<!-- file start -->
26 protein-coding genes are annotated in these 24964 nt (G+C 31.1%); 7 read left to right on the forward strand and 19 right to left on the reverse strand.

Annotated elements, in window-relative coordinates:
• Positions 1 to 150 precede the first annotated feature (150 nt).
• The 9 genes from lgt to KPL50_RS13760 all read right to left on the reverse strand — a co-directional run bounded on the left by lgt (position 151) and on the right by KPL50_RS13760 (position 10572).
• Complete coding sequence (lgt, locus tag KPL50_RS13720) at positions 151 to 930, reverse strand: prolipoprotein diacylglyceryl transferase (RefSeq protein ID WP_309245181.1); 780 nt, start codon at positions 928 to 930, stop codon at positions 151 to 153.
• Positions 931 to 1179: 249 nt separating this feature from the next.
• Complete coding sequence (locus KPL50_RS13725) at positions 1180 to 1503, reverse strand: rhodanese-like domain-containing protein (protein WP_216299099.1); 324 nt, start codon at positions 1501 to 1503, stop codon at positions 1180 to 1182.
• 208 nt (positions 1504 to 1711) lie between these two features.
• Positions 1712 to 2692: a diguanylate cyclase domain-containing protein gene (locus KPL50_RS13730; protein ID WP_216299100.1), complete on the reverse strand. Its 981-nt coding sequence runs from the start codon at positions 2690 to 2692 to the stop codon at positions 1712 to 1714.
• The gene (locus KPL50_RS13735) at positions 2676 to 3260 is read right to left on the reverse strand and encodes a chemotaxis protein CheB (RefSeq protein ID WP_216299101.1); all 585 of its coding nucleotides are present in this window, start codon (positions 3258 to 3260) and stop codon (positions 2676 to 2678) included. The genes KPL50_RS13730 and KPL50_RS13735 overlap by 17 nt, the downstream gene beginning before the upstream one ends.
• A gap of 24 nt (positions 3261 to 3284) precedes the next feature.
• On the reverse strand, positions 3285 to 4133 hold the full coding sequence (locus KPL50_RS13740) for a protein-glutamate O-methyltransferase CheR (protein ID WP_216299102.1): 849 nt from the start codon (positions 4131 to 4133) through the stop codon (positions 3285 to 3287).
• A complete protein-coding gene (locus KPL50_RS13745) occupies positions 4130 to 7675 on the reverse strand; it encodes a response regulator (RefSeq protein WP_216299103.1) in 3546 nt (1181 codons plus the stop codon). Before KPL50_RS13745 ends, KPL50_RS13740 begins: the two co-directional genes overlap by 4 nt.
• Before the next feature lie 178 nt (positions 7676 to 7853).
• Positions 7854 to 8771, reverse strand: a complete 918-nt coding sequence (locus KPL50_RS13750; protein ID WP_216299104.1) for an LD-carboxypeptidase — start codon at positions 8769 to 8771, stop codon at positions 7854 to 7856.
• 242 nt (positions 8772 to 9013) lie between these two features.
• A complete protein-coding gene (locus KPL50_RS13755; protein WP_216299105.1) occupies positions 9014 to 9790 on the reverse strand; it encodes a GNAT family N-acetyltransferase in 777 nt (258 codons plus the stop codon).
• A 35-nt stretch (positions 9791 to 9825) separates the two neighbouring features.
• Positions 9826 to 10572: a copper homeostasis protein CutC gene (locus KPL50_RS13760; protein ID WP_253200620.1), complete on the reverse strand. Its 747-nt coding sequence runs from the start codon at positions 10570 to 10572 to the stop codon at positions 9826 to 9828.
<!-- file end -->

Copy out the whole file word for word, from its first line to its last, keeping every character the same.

26 protein-coding genes are annotated in these 24964 nt (G+C 31.1%); 7 read left to right on the forward strand and 19 right to left on the reverse strand.

Annotated elements, in window-relative coordinates:
• Positions 1 to 150 precede the first annotated feature (150 nt).
• The 9 genes from lgt to KPL50_RS13760 all read right to left on the reverse strand — a co-directional run bounded on the left by lgt (position 151) and on the right by KPL50_RS13760 (position 10572).
• Complete coding sequence (lgt, locus tag KPL50_RS13720) at positions 151 to 930, reverse strand: prolipoprotein diacylglyceryl transferase (RefSeq protein ID WP_309245181.1); 780 nt, start codon at positions 928 to 930, stop codon at positions 151 to 153.
• Positions 931 to 1179: 249 nt separating this feature from the next.
• Complete coding sequence (locus KPL50_RS13725) at positions 1180 to 1503, reverse strand: rhodanese-like domain-containing protein (protein WP_216299099.1); 324 nt, start codon at positions 1501 to 1503, stop codon at positions 1180 to 1182.
• 208 nt (positions 1504 to 1711) lie between these two features.
• Positions 1712 to 2692: a diguanylate cyclase domain-containing protein gene (locus KPL50_RS13730; protein ID WP_216299100.1), complete on the reverse strand. Its 981-nt coding sequence runs from the start codon at positions 2690 to 2692 to the stop codon at positions 1712 to 1714.
• The gene (locus KPL50_RS13735) at positions 2676 to 3260 is read right to left on the reverse strand and encodes a chemotaxis protein CheB (RefSeq protein ID WP_216299101.1); all 585 of its coding nucleotides are present in this window, start codon (positions 3258 to 3260) and stop codon (positions 2676 to 2678) included. The genes KPL50_RS13730 and KPL50_RS13735 overlap by 17 nt, the downstream gene beginning before the upstream one ends.
• A gap of 24 nt (positions 3261 to 3284) precedes the next feature.
• On the reverse strand, positions 3285 to 4133 hold the full coding sequence (locus KPL50_RS13740) for a protein-glutamate O-methyltransferase CheR (protein ID WP_216299102.1): 849 nt from the start codon (positions 4131 to 4133) through the stop codon (positions 3285 to 3287).
• A complete protein-coding gene (locus KPL50_RS13745) occupies positions 4130 to 7675 on the reverse strand; it encodes a response regulator (RefSeq protein WP_216299103.1) in 3546 nt (1181 codons plus the stop codon). Before KPL50_RS13745 ends, KPL50_RS13740 begins: the two co-directional genes overlap by 4 nt.
• Before the next feature lie 178 nt (positions 7676 to 7853).
• Positions 7854 to 8771, reverse strand: a complete 918-nt coding sequence (locus KPL50_RS13750; protein ID WP_216299104.1) for an LD-carboxypeptidase — start codon at positions 8769 to 8771, stop codon at positions 7854 to 7856.
• 242 nt (positions 8772 to 9013) lie between these two features.
• A complete protein-coding gene (locus KPL50_RS13755; protein WP_216299105.1) occupies positions 9014 to 9790 on the reverse strand; it encodes a GNAT family N-acetyltransferase in 777 nt (258 codons plus the stop codon).
• A 35-nt stretch (positions 9791 to 9825) separates the two neighbouring features.
• Positions 9826 to 10572: a copper homeostasis protein CutC gene (locus KPL50_RS13760; protein ID WP_253200620.1), complete on the reverse strand. Its 747-nt coding sequence runs from the start codon at positions 10570 to 10572 to the stop codon at positions 9826 to 9828.